He Was Ours.

What words does one find and use for a man that stepped up when he didn’t have to? There really are none. Sometimes I really do wish I was an animal so I wouldn’t have use such a measly form of expression. I have been wracking my brain and avoiding this ever since I was asked to put some words down. The truth is, my Grandmother would not have chosen a different man. Harry was that man. Harry was my Grandfather. He was our Grandfather even if blood did not make it so.

My Grandfather Harry went to his Heavenly home last week after a long and blessed life. He was almost 99 years old. It was not that long ago that he was still mobile and independent and his mind was his pretty much until the end. He is now whole and free. There is no more of the pain and suffering.

He lived quite a life. He was a decorated war veteran. He was a career man. There is much that can be said, but more importantly than all of that, he was a family man. A Son, a Brother, a Husband, a Father, a Grandfather, a Great Grandfather.

We were blessed with and by him. He was ours and we were his. I always felt this. Sometimes when I would call them and he would answer the phone, he would immediately say, “Hold on, I’ll go get her.” My response would always be, “Harry, I want to talk to you too.”


There is a picture somewhere of him that shows him. Him. Who he was to the core to all of us, if I can be so bold as to speak for others in my family. It is somewhere and I can not find it. It wasn’t staged or posed. He wasn’t wearing a suit or a uniform dressed with medals. He wasn’t alone. He didn’t have a young man’s head of hair. Although, he always had good hair. It was that beautiful white gray. Oddly enough I do not think my Grandmother was even in the picture, which is crazy because they were always together! She might have been behind the camera. She is always taking pictures.

It was at a long ago birthday party of ours at some big venue I think. There were kids everywhere, visible even in the tight frame.  They were not the focus of the photo. It was one man and one birthday kid. Full of smiles and love and life and color. Vital. He was always smiling.

Man that just smacks me right in the chest right now and has fresh, solitary tears streaming down my cheeks.

I can’t even find the photo.

It seems almost a wonder that the photo was even snapped and caught because in my memory it was somewhat blurry and out of focus with faint streaks of light across it. Taken in a quick flash in low lighting. I think there was even a disco ball hanging from the ceiling. The photographer trying to enjoy the moment and create a lasting memory at the same time.

There was a big slide wherever this party was being held and right there in the middle of it, sliding down the slide like a kid himself, was Harry with one of us three girls in his lap. Both smiling in delight. I don’t even think you’re supposed to do that with kids these days. Something about ripping their arms and legs off. I think kids are supposed to wear harnesses and seatbelts now. Anyway.

I can’t find the picture.



My Grandmother used to always have freezer waffles for me in the mornings when I would sleep over as a kid. Nobody could prepare them like her and it could not be recreated at home. At some point in time, and I do not know why, Harry started making waffles and I never gave another thought to freezer waffles. Every time after that when I would sleep over, we would have Harry’s waffles. He made the world’s best waffles. We all loved his waffles. He whipped the egg whites by hand to fold into the batter. That made them light, and airy in texture on the inside, but they also had a lovely crisp on the outside.

They loved to go out to breakfast as a couple. When I stopped sleeping over at their house, I started to join them for breakfast sometimes. Harry found the best waffles at Le Peep and that came to be the only place we would go as the three of us so Harry and I could get waffles. I still think they are the best waffles if you can not have Harry’s waffles. They used to also have a standing date with a big table at a local Tex-Mex restaurant on Sunday evenings. It was almost like a revolving door dinner in my mind, even if I did say I was crashing their dinner when I would invite myself to come. Whoever wanted to come could come. Like when he would go to breakfast, he generally ordered the same things for dinner there too.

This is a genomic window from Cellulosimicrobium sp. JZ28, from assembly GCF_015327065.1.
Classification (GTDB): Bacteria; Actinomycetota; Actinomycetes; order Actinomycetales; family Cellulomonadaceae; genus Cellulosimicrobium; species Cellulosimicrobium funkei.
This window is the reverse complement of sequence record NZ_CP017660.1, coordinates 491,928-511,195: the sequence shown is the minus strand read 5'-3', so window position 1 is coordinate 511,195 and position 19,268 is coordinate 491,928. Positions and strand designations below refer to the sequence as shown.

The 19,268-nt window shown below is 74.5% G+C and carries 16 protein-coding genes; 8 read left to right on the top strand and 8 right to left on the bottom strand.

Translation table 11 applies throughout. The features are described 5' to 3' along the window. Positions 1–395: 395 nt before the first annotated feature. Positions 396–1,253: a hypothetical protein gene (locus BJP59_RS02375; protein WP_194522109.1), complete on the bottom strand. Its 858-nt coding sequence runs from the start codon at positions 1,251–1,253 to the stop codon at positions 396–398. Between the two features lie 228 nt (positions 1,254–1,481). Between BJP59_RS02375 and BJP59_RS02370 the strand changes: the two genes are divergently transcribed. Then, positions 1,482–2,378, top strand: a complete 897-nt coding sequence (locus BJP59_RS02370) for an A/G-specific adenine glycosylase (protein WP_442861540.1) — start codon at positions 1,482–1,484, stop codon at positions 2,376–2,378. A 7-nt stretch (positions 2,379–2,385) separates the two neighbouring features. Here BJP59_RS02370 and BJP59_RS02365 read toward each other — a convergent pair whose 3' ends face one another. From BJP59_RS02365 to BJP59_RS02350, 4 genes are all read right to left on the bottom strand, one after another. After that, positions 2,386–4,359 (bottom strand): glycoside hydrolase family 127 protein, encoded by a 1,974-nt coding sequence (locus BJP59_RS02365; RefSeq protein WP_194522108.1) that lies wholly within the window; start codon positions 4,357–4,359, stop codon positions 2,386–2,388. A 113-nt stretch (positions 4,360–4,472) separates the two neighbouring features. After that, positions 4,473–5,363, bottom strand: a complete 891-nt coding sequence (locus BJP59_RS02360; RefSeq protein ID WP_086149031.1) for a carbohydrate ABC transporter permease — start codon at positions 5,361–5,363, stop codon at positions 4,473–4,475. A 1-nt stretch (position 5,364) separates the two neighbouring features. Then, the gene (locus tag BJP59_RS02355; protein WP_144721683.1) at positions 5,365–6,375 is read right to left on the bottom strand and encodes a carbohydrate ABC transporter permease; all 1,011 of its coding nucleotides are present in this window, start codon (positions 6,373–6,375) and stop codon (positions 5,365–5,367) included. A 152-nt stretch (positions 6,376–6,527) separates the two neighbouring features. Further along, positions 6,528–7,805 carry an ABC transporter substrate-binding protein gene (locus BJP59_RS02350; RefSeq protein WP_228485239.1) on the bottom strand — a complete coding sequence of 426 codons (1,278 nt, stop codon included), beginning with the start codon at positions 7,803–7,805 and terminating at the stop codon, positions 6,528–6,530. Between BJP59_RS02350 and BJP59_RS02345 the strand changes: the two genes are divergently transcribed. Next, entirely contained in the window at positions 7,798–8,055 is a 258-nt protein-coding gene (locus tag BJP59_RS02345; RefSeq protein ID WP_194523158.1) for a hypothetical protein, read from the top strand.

Harry knew that I liked to cook and bake and experiment in the kitchen. At some point before he married my Grandmother he had collected recipes and organized them in a recipe box. Every time he saw an interesting recipe, he would just store it away. He told me that he had not even looked at them since he married my Grandmother. He gave me his box of recipes that he had held on to for all those years. I loved to get Harry’s feedback on my desserts at our family gatherings. He was always very thoughtful and honest. He was a great listener and not just of words.


He always did the dishes. I don’t ever remember not having an awareness of him doing the dishes. It was his thing. There was nothing to ‘get’ or understand about it. It was his thing. The first time I tried to help him, he all but shooed me out of the kitchen. It was his domain after a meal was prepared. I don’t know if it was his little quiet in our family craziness or just what he did. He finally did let me help after my insistence, but we had to do it his way. So we did. He taught me how to use the disposal. I always wondered how he did the dishes so quickly!


When my Grandparents would come to the farm, Harry would always take time for a walk down the lane. Before he would bring a cane, he would find a sturdy and straight stick of pecan wood to use as a walking stick. Sometimes others would join him on his walk and sometimes he would go by himself, but he would always come back with a gathering of pecans. I think the pecans he gathered on one of his last walks a few years ago entertained my cousin’s daughter, L, for a good long while after we taught her how to use a nut cracker.


At my Grandmother’s birthday celebration last year, we gathered in their back yard to have sandwiches and cupcakes. You see they have one of the best yards. Harry meticulously cared for their yard and flower beds for as long as I can remember. There was always something beautiful to look at and, man, their lawn! It is a great lawn. We had many great Easter egg hunts in that yard. I think all of us cousins look at a yard and think what it would be like to have an Easter egg hunt there because of our memories there. Anyway, we celebrated my Grandmother’s birthday out there. Covid gave us an excuse to. My cousins were there with their kids and I was there with Merle. Harry came over to me in his wheelchair and told me to go shut the driveway gate so I could let my pup off the leash. He wanted him to play with the kids in the yard and on the lawn. To be free, like the kids in that way of kids. I do not really even know if he was really a dog man, but he always was happy to let me go on about my animals. I gladly did as he asked and shut the gate. As the two of us watched kids and dog play in the yard he said to me, “Your Grandmother and I always dreamed of having all the kids play in this yard.” I do not think his smile ever looked so big and bright. I wonder if that is why he always kept it just so.